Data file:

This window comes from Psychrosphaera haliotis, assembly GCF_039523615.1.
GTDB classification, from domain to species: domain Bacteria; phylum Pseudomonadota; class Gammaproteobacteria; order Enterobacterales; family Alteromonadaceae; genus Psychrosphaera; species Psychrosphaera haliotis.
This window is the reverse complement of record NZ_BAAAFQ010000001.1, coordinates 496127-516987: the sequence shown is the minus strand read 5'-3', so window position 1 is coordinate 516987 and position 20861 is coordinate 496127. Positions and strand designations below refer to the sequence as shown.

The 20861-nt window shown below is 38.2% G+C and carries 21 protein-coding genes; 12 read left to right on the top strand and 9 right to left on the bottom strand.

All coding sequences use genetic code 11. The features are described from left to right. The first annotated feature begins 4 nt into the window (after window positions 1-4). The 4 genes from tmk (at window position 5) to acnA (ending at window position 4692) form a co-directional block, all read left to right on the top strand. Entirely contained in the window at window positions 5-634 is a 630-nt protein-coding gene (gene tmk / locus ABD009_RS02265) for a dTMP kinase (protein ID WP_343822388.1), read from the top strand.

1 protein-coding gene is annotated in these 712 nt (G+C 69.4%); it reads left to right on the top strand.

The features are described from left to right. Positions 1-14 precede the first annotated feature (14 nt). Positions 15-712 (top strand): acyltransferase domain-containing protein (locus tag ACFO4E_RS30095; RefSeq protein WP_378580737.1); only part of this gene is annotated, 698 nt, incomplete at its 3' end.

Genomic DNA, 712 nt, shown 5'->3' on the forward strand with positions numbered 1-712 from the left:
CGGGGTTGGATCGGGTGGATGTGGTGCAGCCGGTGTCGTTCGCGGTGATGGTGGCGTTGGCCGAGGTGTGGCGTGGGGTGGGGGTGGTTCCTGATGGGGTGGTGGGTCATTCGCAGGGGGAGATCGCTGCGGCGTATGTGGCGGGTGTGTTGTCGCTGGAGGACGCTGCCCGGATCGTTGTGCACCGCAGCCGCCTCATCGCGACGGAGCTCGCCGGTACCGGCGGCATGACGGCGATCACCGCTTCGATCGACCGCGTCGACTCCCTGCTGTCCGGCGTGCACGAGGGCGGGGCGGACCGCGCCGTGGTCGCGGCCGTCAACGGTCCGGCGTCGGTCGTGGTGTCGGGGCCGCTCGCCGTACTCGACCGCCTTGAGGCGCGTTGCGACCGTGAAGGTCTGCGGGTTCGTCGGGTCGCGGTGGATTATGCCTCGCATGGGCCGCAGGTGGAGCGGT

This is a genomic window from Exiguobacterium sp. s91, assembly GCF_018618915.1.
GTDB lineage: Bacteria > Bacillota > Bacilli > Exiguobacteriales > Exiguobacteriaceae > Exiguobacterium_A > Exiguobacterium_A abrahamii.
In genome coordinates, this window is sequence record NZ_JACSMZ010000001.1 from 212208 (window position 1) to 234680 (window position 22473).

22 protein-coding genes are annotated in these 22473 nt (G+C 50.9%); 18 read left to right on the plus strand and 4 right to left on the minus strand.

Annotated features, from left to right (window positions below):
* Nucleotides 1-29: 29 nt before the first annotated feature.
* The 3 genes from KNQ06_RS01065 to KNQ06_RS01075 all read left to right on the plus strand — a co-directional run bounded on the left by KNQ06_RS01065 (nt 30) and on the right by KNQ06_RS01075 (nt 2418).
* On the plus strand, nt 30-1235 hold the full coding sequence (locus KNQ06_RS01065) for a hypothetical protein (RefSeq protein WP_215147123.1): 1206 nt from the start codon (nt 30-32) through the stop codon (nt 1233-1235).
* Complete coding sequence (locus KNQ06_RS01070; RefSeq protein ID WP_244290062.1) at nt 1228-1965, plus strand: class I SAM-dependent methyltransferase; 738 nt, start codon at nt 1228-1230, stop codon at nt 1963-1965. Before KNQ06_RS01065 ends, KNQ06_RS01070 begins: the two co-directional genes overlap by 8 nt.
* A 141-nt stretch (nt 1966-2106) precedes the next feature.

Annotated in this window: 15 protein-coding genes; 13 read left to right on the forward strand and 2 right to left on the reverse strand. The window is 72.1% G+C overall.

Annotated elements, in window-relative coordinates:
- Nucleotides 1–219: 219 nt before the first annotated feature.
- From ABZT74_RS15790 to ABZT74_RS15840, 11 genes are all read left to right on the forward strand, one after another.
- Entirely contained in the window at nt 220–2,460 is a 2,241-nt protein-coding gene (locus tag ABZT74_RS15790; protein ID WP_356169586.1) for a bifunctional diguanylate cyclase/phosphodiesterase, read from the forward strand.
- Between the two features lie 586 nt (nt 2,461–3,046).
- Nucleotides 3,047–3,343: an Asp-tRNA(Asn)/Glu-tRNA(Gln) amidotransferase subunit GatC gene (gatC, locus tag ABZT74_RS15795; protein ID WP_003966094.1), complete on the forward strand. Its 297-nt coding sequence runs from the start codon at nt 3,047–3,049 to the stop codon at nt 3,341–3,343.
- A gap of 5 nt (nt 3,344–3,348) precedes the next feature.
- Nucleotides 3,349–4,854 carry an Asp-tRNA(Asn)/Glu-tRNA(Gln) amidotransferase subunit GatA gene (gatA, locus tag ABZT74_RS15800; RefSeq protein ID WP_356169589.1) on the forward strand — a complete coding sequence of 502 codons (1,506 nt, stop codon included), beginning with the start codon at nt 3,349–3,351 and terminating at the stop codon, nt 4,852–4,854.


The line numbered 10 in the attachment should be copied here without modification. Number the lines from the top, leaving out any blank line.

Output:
This is a genomic window from Exiguobacterium sp. s91, assembly GCF_018618915.1.